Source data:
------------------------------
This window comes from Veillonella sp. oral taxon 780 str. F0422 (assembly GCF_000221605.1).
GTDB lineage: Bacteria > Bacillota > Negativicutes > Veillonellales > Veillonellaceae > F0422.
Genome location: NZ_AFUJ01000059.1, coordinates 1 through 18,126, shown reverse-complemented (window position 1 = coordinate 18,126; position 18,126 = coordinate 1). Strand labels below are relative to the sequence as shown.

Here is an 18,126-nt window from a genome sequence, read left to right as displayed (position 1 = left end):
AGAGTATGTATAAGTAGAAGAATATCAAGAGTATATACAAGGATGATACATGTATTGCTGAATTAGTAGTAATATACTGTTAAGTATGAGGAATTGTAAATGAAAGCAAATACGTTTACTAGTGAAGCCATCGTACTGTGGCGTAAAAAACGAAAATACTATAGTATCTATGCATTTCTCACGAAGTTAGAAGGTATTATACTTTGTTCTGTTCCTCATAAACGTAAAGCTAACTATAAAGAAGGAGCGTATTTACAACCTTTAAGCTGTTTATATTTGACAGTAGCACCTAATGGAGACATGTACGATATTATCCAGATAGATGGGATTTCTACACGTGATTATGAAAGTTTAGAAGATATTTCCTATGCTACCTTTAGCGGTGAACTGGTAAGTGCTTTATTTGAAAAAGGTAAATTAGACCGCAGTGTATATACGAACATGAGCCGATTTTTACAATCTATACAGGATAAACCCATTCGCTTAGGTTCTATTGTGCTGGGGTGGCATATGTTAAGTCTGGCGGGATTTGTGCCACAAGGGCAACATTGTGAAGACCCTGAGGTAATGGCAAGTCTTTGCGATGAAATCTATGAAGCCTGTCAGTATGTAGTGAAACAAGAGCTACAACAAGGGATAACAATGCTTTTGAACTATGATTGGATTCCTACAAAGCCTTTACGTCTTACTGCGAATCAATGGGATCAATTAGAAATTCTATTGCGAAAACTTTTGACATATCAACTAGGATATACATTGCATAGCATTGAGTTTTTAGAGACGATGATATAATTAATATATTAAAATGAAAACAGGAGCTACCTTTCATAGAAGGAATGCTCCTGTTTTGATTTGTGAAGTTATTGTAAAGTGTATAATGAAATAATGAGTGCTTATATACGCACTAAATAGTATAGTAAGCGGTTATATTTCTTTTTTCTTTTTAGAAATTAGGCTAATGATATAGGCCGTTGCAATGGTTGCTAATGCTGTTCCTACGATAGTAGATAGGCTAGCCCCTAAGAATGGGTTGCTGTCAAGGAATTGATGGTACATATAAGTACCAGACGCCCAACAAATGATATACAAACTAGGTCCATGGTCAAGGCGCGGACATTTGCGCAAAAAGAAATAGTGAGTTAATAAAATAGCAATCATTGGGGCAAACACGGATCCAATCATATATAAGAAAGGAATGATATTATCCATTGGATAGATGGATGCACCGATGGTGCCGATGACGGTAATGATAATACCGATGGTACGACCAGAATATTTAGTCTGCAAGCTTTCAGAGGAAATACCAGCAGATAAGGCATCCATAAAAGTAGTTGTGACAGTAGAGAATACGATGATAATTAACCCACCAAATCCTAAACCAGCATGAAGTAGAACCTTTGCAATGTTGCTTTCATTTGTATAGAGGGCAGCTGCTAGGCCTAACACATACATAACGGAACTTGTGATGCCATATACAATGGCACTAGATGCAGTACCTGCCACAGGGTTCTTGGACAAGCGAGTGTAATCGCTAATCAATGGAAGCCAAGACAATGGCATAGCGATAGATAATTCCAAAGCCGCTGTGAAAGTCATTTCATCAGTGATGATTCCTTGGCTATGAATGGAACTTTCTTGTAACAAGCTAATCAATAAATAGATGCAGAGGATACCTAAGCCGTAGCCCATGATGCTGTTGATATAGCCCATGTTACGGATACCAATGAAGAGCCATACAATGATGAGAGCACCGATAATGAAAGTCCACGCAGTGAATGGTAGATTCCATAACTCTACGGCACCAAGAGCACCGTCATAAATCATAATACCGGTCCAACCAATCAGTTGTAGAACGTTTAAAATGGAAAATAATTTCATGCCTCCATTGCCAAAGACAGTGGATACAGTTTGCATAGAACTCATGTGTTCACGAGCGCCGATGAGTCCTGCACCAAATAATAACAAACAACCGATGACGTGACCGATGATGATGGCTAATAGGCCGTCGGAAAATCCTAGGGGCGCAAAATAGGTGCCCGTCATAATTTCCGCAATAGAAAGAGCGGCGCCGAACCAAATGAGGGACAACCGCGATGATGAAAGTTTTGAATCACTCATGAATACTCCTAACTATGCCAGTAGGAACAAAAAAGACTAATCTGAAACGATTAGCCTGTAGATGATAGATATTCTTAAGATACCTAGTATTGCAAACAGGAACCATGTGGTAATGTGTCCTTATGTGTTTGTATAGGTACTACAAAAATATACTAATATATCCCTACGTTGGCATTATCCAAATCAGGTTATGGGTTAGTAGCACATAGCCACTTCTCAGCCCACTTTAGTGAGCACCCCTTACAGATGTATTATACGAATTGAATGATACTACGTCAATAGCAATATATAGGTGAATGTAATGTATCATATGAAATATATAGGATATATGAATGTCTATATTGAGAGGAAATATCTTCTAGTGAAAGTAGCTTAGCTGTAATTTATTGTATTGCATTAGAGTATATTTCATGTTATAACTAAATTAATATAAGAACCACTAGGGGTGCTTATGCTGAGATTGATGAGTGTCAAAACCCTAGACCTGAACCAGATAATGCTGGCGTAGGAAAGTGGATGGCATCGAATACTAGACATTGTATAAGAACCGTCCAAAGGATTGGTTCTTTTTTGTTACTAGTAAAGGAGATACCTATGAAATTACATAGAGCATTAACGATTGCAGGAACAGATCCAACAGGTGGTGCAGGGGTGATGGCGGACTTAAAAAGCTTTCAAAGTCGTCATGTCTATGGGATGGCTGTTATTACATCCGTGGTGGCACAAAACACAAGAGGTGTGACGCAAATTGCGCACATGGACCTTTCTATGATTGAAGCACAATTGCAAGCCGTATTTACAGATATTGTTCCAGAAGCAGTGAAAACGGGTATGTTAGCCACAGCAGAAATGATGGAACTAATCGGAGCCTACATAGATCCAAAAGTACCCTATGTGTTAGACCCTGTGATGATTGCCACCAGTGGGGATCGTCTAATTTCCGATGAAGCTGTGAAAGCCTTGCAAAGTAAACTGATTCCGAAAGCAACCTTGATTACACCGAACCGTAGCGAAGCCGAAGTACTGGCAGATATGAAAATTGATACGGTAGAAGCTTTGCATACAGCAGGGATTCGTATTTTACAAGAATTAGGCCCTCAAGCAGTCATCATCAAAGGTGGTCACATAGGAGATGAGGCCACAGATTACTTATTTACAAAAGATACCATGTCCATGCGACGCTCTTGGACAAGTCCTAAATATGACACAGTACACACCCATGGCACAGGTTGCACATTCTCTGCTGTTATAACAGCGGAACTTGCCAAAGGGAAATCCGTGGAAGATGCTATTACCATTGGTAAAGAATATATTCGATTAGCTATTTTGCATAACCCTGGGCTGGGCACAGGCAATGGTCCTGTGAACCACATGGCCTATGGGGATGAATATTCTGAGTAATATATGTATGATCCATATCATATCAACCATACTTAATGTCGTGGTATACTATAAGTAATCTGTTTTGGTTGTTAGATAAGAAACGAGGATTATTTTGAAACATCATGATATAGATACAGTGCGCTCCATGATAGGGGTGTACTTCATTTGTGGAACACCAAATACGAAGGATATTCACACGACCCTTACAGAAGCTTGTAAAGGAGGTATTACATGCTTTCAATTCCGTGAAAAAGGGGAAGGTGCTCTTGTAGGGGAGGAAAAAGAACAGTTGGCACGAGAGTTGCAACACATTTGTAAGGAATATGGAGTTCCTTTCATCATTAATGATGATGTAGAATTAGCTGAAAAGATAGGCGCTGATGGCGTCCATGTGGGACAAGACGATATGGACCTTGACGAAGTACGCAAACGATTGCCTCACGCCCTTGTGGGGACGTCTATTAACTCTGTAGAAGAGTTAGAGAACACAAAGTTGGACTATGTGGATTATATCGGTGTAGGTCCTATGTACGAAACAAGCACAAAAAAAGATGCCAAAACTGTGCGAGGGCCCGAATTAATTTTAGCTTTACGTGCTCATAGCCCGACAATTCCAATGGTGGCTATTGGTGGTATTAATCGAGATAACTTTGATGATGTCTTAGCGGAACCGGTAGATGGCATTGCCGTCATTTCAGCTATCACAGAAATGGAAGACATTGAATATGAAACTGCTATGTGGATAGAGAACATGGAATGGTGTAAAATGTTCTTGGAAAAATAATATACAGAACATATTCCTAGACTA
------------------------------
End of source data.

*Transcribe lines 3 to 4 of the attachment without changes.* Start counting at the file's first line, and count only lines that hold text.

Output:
Genome location: NZ_AFUJ01000059.1, coordinates 1 through 18,126, shown reverse-complemented (window position 1 = coordinate 18,126; position 18,126 = coordinate 1). Strand labels below are relative to the sequence as shown.

Here is an 18,126-nt window from a genome sequence, read left to right as displayed (position 1 = left end):